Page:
Events over the past couple days have been tumultuous for several reasons, but none more than the verdict in the trial regarding the death of Michael Brown. If you are not familiar with this story (and by extension, living under a rock) I suggest you start here: http://www.theguardian.com/world/2014/aug/10/police-fatal-shooting-black-teenager-angry-crowd-st-louis-suburb
Nevertheless, I’m sure many of my friends on facebook have seen me incessantly posting links to articles related to the most recent developments of the trial, so I figured it was time to express my own opinions about the topic. Please excuse my shoddy understanding of the legal system- the last time I studied law was a year ago and it was about the Canadian legal system. Nevertheless I think its important for people to form opinions on controversial topics such as this, so here is mine.
Let’s break this case down for a second. It is true that an officer like (Darren) Wilson does not go into the world premeditating murder. That removes the possibility of a first or second degree murder charge which would definitely be unreasonable. That leaves us with manslaughter, or killing someone without intent. It is a less severe form of homicide that is highly dependent on the circumstances surrounding the case. This could have been a very realistic possibility of Wilson’s trial. All these degrees of murder consist of culpable homicide. Non-culpable homicide, on the other hand, includes homicide committed in self-defence, which is also applicable to Wilson . Now let’s consider for a second what would happen if Wilson wasn’t a police officer. He would likely argue self-defence. The conditions for self-defence are: that there must be a genuine and immediate threat to the person’s life or their property and that the force a person uses must be reasonable and necessary. If you look at the facts of the case, yes there was a confrontation, but Brown was unarmed and was aware that Wilson, given his position, had a variety of weapons at his disposal. So while it could be said that Wilson felt he was under threat, the threat posed to him was far less than the threat he posed to Brown. Furthermore, the force used on Brown was more than the force Brown could have used on him. Wilson himself has stated that he had both pepper spray and a baton at his disposal, which could have been used in the aftermath of the direct physical confrontation between the two, when, according to Wilson, they were out of his reach.
Now let’s consider the case given Wilson’s status as a police officer. Police officers may act under the protection of legal duty, which allows them to get away with things a normal person wouldn’t, given their position. If a normal person had acted in the way that Wilson did, he possibly would have been convicted of at least manslaughter. However under the protection of legal duty, Wilson is able to sort of justify his actions because he is a cop. It will be tricky to convict a cop in these types of cases because this sets a precedent.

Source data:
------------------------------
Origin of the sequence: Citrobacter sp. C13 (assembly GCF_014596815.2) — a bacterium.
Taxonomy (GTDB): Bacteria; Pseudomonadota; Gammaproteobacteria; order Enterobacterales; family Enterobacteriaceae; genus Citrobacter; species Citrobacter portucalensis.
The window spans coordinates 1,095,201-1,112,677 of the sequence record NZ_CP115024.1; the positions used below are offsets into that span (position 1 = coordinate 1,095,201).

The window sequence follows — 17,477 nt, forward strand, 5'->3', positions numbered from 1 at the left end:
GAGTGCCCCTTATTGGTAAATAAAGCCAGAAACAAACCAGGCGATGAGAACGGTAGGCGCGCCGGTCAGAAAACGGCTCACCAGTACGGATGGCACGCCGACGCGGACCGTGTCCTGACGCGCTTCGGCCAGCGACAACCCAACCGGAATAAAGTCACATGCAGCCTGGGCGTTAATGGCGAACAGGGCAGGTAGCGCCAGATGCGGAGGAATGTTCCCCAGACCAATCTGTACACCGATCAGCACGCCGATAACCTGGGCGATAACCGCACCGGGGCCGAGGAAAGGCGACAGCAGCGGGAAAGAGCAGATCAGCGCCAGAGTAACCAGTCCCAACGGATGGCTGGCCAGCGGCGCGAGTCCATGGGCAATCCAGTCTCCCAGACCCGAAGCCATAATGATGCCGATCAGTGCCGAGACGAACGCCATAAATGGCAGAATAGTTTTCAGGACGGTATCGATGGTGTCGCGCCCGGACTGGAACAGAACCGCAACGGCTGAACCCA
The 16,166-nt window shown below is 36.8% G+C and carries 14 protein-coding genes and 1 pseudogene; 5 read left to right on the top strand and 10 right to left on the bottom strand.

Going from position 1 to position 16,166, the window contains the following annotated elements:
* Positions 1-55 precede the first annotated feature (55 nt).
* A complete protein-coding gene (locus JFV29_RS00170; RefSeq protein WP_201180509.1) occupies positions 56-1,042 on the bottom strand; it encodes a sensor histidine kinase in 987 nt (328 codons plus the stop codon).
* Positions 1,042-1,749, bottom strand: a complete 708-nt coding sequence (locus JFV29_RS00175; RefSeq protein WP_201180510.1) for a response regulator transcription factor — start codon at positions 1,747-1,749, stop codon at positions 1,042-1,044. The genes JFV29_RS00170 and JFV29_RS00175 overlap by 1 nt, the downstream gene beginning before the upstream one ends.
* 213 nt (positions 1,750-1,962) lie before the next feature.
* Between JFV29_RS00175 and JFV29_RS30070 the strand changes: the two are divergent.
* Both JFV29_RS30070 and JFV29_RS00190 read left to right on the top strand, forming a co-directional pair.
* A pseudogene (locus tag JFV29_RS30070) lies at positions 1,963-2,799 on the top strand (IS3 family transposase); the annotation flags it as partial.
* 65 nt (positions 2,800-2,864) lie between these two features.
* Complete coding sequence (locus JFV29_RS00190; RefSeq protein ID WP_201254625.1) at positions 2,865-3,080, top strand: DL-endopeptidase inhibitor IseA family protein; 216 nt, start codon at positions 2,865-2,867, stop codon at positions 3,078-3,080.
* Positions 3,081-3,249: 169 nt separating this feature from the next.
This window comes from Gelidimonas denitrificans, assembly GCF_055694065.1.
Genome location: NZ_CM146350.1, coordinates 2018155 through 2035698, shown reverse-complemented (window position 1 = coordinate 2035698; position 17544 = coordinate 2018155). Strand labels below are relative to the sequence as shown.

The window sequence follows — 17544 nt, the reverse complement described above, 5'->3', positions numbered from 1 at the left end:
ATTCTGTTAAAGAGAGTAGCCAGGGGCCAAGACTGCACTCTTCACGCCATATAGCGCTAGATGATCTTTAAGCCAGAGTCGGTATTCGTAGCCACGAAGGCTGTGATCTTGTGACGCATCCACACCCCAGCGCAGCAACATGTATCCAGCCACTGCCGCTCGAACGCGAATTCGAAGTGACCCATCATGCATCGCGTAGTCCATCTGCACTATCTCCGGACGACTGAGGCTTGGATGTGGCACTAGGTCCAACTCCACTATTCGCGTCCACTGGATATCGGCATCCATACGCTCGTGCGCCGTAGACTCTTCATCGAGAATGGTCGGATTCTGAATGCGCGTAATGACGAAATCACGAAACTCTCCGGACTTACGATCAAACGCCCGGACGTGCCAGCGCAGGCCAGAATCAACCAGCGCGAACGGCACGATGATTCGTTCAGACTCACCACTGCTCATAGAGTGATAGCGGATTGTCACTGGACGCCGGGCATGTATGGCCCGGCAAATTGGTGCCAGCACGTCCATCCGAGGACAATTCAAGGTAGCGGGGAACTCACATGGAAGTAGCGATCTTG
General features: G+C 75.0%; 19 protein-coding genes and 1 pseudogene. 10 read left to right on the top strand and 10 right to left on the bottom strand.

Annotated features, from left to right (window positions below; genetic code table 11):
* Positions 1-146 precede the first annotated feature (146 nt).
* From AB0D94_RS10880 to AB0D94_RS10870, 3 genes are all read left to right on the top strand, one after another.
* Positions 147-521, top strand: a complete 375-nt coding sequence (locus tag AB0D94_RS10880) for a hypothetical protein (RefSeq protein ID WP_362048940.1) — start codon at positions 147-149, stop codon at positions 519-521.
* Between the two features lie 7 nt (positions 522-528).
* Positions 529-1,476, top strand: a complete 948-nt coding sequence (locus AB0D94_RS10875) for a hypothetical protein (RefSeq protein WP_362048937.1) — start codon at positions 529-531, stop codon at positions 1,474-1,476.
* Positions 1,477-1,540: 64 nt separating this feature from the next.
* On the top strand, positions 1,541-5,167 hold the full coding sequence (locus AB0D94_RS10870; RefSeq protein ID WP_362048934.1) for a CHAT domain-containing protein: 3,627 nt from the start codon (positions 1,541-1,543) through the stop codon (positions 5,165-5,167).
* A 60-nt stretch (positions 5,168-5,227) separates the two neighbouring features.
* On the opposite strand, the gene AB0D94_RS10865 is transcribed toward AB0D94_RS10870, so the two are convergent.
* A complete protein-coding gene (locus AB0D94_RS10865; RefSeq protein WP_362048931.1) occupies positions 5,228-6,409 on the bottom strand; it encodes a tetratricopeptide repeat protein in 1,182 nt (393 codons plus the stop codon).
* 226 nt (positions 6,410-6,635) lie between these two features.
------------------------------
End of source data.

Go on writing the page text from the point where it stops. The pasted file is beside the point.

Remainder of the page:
Should we start holding all law enforcement officials to the same standard as regular human beings? The answer to that question is both yes and no. On the one hand, as a society we are condoning a world with distinct and separate moralities and conducts, at a base level. However, regular citizens do not put themselves in the same positions as law enforcement officials do every day as part of their profession. While this legal duty exists and rightly so, the rule of law is more important. If we are to consider the rule of law in this case (or as a fundamental foundation of the legal system), the idea that no one is above the law means that Wilson still committed an act of homicide. While his culpability is still in contention, the bottom line is Wilson shot (multiple times) and killed an unarmed person, who at the time of his death was in an act of surrender according to multiple witnesses. There must be some reprimands he should undergo for his actions, which in fact he never did. Although he is in the process of resigning, he could technically return to his job as per usual if he pleased, which runs in conflict with a totally separate issue that many of the proper procedures and documentation of the event were not completed adequately, and in some cases, not at all (an inadequate incident report was filed ten days late, and use-of-force report required by the police department after a shooting has taken place does not currently exist).